Character development w/ Suzanne van Rooyen

Today, I am lucky enough to have the lovely Suzanne van Rooyen on the blog, giving her thoughts on characterisation. Thanks for joining me, Suzanne. 

It doesn’t matter how fantastic the premise of a story might be. It doesn’t matter how nail-biting the plot or epic the world-building. If the characters are one-dimensional cardboard props readers can’t relate to, never mind like and let alone love, the story will fail. Characterisation is the most important aspect of any story. Without a character to invest in, readers won’t care about the world ending or the government’s nefarious agenda or any of the other ‘cool’ stuff in the novel. Characterisation is even more important when there isn’t an exciting plot or tons of world-building on offer.

As a science fiction writer, I was absolutely terrified by the prospect of writing a contemporary novel. No ruined cities or futuristic tech? No explosions? No thwarting the end of the world? What did that leave? Characters and character development, and I was truly terrified.

Characters need to feel real and real people are complicated creatures. We are the sum of our experiences, but we can choose whether or not to be defined by those experiences. In short, real people are a mass of contradictions and quite often don’t fit neatly into prescriptive boxes like ‘preppy cheerleader love interest’ or ‘melancholy goth best friend’. When drafting The Other Me–a story largely inspired by my own high school experiences–I wanted to capture at least some of those contradictions and complexities in my characters.

I have two MCs–Gabriel and Treasa. Gabriel was far easier to create because he’s a lot like me in some ways: he loves classical music and metal. The two are not mutually exclusive and I wanted to show that a boy who gets good grades at school and does karate can also play the piano and paint his nails black before headbanging to Immortal. He didn’t have to be one or the other because real people aren’t like that. Exhibit A–me! As a teenager I lived to play classical music and was a total nerd, but I also did my math homework to Children of Bodom and my school books were covered in images of Marilyn Manson. But Gabriel is more than just his taste in music–he is also struggling through a myriad dark emotions and self-destructive tendencies because of a certain awful, tragic event in his past. This too was inspired by my own experience–although thankfully my brush with crime in South Africa did not have the same devastating result it did for my character. Gabriel was as close to a real person as I could make him while providing certain defining characteristics so that readers could hopefully ‘get’ him and relate to him, if not always like him since he does make some pretty stupid decisions, as most 18-year-old boys are wont to do.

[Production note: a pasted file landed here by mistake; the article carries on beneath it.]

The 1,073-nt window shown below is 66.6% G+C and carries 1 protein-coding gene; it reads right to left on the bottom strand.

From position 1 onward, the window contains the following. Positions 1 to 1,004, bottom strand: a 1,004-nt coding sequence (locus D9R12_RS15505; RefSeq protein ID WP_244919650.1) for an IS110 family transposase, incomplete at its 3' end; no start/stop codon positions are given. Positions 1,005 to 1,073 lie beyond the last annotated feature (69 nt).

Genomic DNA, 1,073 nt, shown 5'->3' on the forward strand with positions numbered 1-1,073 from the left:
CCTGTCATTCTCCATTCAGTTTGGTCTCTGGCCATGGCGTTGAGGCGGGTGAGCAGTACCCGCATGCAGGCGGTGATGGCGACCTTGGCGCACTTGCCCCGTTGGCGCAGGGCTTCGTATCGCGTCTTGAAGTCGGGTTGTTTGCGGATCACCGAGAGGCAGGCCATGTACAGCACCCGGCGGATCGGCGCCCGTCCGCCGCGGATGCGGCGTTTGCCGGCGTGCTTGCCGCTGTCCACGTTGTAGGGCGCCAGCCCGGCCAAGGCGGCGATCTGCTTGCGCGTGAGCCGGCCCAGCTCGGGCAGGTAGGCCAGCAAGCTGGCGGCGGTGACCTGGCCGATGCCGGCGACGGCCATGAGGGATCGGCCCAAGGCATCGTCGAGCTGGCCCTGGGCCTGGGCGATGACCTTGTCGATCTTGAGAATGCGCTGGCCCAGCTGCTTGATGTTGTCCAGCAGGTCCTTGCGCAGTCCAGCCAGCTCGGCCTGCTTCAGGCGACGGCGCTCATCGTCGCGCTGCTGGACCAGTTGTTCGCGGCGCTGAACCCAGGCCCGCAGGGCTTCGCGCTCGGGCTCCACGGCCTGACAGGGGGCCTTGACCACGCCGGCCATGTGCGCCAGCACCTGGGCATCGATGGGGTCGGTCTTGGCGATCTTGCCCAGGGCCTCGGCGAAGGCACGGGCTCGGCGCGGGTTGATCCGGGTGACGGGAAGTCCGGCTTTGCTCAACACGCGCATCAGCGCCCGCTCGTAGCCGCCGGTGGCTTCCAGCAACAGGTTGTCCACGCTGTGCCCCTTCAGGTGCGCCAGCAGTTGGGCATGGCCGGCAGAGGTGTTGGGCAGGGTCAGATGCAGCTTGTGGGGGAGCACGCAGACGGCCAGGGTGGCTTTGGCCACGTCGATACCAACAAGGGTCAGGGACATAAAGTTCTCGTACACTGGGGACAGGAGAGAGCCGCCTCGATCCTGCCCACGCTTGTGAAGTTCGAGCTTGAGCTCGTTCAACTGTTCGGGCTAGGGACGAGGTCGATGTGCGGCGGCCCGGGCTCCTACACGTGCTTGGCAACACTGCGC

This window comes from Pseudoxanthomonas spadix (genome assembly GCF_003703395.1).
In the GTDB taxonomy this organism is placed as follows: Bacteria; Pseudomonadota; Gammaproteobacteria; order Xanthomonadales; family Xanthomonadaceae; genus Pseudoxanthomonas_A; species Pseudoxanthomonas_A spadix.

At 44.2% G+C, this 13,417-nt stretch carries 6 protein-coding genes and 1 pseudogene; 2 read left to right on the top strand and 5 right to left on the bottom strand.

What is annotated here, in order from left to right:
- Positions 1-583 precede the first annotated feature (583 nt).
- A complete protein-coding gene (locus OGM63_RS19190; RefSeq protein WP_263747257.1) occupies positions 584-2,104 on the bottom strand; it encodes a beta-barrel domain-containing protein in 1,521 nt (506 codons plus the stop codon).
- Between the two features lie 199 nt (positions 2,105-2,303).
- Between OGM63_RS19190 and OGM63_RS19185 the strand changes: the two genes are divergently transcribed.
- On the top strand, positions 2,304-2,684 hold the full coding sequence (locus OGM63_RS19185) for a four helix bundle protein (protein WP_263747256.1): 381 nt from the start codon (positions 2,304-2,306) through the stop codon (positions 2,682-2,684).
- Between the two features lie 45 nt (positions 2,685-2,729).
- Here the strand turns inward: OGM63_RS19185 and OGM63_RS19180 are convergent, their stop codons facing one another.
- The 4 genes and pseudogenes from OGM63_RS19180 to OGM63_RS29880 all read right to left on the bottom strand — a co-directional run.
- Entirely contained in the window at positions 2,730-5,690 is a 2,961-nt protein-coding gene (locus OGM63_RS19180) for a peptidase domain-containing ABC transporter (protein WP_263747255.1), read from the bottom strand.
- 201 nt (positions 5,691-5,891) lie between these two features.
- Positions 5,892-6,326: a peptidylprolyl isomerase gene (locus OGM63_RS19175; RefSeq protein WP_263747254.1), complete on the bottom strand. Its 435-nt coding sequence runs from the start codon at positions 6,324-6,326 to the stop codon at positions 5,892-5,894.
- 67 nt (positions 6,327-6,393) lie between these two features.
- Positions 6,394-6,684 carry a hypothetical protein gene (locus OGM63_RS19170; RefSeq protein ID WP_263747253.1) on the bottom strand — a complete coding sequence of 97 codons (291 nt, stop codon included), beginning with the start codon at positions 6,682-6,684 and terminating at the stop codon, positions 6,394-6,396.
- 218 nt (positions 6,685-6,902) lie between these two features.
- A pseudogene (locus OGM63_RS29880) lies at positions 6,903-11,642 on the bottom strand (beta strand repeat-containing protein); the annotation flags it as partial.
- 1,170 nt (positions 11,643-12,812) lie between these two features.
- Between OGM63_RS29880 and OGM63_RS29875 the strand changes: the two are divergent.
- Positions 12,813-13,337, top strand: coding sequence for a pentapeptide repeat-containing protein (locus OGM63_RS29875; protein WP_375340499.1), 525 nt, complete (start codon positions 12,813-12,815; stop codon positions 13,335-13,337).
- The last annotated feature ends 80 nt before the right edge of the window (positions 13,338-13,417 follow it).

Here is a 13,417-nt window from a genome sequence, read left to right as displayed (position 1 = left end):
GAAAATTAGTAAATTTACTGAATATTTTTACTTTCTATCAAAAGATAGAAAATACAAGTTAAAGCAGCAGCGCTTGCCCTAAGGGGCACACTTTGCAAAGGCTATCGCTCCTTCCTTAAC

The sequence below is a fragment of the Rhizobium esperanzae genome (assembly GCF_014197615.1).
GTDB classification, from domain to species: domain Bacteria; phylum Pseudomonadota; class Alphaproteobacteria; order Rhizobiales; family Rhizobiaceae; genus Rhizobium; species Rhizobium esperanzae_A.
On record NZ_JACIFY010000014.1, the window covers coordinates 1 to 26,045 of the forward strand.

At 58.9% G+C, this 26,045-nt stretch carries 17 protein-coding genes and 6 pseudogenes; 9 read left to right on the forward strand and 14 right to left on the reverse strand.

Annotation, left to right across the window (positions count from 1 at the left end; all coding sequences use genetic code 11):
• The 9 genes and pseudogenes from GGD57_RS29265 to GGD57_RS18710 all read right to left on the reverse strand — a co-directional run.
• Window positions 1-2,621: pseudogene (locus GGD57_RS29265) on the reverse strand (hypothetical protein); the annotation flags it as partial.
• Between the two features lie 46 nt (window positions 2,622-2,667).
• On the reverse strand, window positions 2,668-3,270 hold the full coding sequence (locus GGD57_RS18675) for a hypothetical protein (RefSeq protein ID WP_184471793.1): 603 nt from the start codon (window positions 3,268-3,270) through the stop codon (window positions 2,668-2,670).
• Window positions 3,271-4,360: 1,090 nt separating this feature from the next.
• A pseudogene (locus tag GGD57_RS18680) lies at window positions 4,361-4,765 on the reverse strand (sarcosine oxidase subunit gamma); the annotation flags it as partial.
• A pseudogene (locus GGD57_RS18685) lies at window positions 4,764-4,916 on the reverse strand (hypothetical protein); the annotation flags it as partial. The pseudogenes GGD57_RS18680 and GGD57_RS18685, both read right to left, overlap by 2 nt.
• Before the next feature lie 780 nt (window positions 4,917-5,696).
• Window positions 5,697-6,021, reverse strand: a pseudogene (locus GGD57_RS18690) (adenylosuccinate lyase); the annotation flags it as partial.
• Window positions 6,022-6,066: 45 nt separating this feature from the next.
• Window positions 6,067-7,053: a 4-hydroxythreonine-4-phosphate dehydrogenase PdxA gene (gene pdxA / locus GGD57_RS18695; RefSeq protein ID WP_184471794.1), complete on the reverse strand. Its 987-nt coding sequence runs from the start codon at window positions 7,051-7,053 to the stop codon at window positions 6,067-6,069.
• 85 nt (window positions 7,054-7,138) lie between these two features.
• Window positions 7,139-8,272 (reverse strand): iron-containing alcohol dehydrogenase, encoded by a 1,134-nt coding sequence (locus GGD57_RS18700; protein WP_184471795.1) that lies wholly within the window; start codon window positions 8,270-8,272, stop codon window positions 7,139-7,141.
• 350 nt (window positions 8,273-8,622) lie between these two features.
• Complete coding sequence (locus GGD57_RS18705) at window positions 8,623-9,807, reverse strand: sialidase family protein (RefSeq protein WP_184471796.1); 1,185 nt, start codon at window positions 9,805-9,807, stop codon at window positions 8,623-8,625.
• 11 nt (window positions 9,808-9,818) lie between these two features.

Treasa was a lot more difficult to create because she’s a lot like me, and she’s like me in ways that I found quite difficult to write about. Treasa’s character was born out of a specific idea I had around the age of 14. For a while, I genuinely believed I was an alien–you can blame my obsession with the TV series Roswell, but I honestly thought I must’ve been from a different planet because I didn’t fit in with my peers at school and felt totally weird about almost everything. This was the starting point for my character and her story blossomed as soon as I started answering the question: Why does she think she’s an alien? The answer created a foundation for the character, colouring her experiences, which in turn influenced her growth and development as she came to terms with some really big identity issues over the course of the book. Some of the issues Treasa faces, I faced, and instead of shying away from writing about those difficult memories and emotions, I poured it all into my character. Allowing Treasa to work through these issues in her own unique way, proved truly cathartic for me as well even as Treasa’s development took her further away from me and my personal experiences.